Sue Gyford: Firms on the fringe can cure cash woes
WHEN the new chief executive of the Fringe, Kath Mainland, opens the door to her office for the first time next month, she will surely not be expecting an easy ride. After last year's box office computer fiasco, the festival is desperately in need of a good year and yet, in recent weeks, news of sponsors withdrawing from Fringe events has come thick and fast.
Intelligent Finance has withdrawn its backing from the if.comedy awards, which it has sponsored since taking over from Perrier in 2006. The brewer Belhaven has confirmed that it won't continue its sponsorship of one of the biggest venues, The Assembly Rooms, believed to be worth around 60,000 a year.
And it is understood that the Edinburgh Comedy Festival, which includes the Assembly Rooms, Pleasance, Underbelly and Gilded Balloon, has also failed to attract a big-name sponsor this year.
Despite the doom and gloom, however, there appears to be a quiet optimism among many venues and promoters. Those who work year-round for the sake of those four weeks in August say they are having to employ a little ingenuity in the hunt for new sponsors, and hope the recession and weak pound will bring higher numbers of stay-at-home holidaymakers and visitors from the eurozone.
William Burdett-Coutts, the Assembly Rooms' director, said Belhaven's decision to drop its sponsorship was "a great shame", but he was already talking to other potential backers. "We've had a great relationship for a number of years and they have been a great sponsor. We are talking to a number of other sponsors. Sponsorship is a key part of what we do so finding a sponsor is important. I've not had an easy time, but we'll still be there. We're almost fully programmed, so hopefully it will settle down in the next week or two," he said.
A spokesman for the Fringe said he expected to see the same mixture of big-name comedians and amateur thespians filling venues this year. In fact, the event will have a more cosmopolitan flavour than previous years as the weak pound lures not only international audiences, but international performers as well.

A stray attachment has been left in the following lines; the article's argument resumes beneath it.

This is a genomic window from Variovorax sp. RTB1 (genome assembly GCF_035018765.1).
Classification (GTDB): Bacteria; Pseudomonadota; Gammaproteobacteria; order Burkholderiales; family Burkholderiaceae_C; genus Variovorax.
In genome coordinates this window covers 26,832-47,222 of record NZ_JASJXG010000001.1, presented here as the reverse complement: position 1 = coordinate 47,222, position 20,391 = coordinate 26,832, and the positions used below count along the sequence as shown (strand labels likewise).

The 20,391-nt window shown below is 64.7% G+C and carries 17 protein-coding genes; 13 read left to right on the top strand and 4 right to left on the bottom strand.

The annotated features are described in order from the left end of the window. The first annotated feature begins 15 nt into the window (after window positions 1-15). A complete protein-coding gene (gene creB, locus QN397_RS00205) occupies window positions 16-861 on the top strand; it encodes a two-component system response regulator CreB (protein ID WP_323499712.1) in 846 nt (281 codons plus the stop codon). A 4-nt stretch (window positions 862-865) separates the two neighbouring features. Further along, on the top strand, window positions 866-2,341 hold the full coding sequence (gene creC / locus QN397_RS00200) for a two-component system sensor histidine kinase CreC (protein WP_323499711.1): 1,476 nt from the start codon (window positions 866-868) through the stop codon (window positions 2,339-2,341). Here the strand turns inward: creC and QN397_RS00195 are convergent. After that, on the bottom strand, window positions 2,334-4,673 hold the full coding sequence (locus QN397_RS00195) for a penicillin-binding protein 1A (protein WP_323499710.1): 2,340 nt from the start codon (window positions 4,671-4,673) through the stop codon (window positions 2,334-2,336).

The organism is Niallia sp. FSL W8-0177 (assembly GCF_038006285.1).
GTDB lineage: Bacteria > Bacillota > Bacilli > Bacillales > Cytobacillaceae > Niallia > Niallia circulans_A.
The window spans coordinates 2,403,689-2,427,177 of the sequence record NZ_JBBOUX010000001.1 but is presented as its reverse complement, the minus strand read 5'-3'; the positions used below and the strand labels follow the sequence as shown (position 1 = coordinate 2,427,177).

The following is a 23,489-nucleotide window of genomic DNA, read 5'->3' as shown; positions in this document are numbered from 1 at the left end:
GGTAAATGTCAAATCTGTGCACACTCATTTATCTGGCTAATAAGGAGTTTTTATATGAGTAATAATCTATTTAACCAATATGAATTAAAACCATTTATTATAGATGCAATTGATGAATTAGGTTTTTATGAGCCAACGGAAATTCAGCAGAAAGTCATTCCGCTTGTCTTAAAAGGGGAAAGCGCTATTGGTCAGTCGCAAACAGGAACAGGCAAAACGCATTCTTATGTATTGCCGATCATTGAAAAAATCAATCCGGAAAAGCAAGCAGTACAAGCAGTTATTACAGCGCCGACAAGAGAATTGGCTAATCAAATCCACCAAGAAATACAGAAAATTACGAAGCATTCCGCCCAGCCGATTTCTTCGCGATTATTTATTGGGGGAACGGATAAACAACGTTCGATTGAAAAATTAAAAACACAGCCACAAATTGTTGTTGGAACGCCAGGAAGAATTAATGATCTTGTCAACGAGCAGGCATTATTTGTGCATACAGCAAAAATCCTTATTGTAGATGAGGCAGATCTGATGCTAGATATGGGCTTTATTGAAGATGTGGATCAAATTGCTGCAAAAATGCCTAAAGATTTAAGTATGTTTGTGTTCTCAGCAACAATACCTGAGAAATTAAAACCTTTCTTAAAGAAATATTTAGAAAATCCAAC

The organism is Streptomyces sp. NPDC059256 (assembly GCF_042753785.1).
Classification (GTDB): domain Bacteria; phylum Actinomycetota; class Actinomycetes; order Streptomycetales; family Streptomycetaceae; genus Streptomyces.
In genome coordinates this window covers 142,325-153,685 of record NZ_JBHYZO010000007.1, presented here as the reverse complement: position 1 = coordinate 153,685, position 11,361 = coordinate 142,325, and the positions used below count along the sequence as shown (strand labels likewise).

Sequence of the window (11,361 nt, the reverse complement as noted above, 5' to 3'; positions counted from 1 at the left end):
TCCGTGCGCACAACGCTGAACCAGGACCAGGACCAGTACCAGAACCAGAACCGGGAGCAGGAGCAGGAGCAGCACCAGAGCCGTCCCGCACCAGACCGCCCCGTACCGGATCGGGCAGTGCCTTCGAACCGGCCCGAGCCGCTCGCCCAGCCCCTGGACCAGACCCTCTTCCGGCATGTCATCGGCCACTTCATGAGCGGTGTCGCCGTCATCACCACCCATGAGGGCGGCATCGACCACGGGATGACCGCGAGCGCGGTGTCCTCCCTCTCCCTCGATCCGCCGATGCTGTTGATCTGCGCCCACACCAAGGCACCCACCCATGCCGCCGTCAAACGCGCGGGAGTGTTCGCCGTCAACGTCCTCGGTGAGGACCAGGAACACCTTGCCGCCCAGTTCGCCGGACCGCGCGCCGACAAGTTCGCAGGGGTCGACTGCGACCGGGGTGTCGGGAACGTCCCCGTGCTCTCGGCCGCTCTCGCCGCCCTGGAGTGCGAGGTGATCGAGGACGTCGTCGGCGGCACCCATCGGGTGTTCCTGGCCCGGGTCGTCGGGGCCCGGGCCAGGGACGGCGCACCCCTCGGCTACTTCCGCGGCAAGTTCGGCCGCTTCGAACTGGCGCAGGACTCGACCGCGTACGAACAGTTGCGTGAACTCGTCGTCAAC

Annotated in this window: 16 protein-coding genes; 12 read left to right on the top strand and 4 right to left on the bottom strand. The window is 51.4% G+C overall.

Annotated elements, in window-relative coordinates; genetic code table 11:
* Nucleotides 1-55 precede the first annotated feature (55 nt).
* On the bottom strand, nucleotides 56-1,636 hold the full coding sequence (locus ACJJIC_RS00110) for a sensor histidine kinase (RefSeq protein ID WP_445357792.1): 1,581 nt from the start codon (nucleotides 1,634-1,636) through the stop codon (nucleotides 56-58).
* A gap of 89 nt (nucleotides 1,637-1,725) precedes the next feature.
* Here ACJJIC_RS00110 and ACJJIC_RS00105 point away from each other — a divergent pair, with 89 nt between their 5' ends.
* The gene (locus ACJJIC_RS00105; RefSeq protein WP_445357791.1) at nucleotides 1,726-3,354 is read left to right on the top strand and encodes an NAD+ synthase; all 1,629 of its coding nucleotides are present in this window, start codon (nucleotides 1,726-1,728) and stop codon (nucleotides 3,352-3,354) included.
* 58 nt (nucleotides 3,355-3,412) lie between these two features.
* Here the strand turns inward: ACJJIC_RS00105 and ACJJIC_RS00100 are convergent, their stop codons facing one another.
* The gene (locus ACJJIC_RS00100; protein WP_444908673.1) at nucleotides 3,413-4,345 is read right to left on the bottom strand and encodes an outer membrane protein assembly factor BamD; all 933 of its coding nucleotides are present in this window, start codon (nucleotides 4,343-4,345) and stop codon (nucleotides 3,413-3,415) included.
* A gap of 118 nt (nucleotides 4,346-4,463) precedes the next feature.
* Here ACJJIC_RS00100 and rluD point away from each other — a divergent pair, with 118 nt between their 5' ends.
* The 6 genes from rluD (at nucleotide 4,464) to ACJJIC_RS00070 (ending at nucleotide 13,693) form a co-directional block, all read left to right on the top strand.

He added: "In terms of acts, the final deadline is April 27 so we won't get an accurate indication of numbers until after that. There was an early, discounted deadline and, from that, the numbers are up from last year, but I can't say whether more people have decided to go for it until after the final deadline.
"Our main sponsor for the Fringe High Street is Royal Bank of Scotland and they will be on board again this year."
Nica Burns, director of the awards formerly known as the Perrier and the if, said she was determined the awards would continue, and had a new plan which she will reveal in May. She said: "The arts are very good at improvisation. There's not one industry that's not going to be affected by a crisis of this size, so there's got to be cutting back this year but that doesn't mean that we can't have a great, fun festival."
Another of the "big four", The Gilded Balloon, was thought to have lost money when it backed the Leicester Comedy Festival earlier this year, but founder and director Karen Koren said there would be no knock-on effect on the Fringe. She said: "That was Gilded Balloon going out and expanding its brand and I personally put money into it, so personally it's affected me but not the Gilded Balloon as a company. I've taken care of it."
She said she was "inundated" with acts wanting to take part and added: "We've still got the sponsorship we've had in the past. Sony Pictures sponsor our So You Think You're Funny competition and they're back this year. There are sponsors out there, even though a lot of them are not spending so much money.
"The Assembly Rooms, like myself, will have some wonderful performers. Belhaven was a drinks sponsor for the bars, it wasn't for the acts, and there will be other beer sponsors, I'm sure of that."
She is not the only one to think that setting up Fringe sponsorship in a recession is just a matter of ingenuity.
Dr Joe Goldblatt is executive director of the International Centre for the Study of Planned Events at Queen Margaret University. He said: "Sponsorship is a commercial decision, it's not a philanthropic decision. No company sponsors an event because they want to support the Fringe – they do it for the quid pro quo.
"That said, what I've heard is that many of the traditional sponsors continue to support local events but the money is now being shifted from sales and marketing, which is where sponsorship deals usually come from, to community relations.
"Often it's easier to justify to a cynical public and press that the corporate sponsor is not doing this purely for marketing and promotion, they're doing it for improved community relations."
He suggests DIY stores, supermarkets, pharmaceutical companies and leisure providers could prove fruitful as sponsors. "The Fringe should be looking for the winners right now. That's where the pockets are deepest and unzipped. The zipped pockets are the banks and the luxury goods makers.
"I believe if the Fringe is clever this year, it can develop long-term sponsorship relationships that never existed before."
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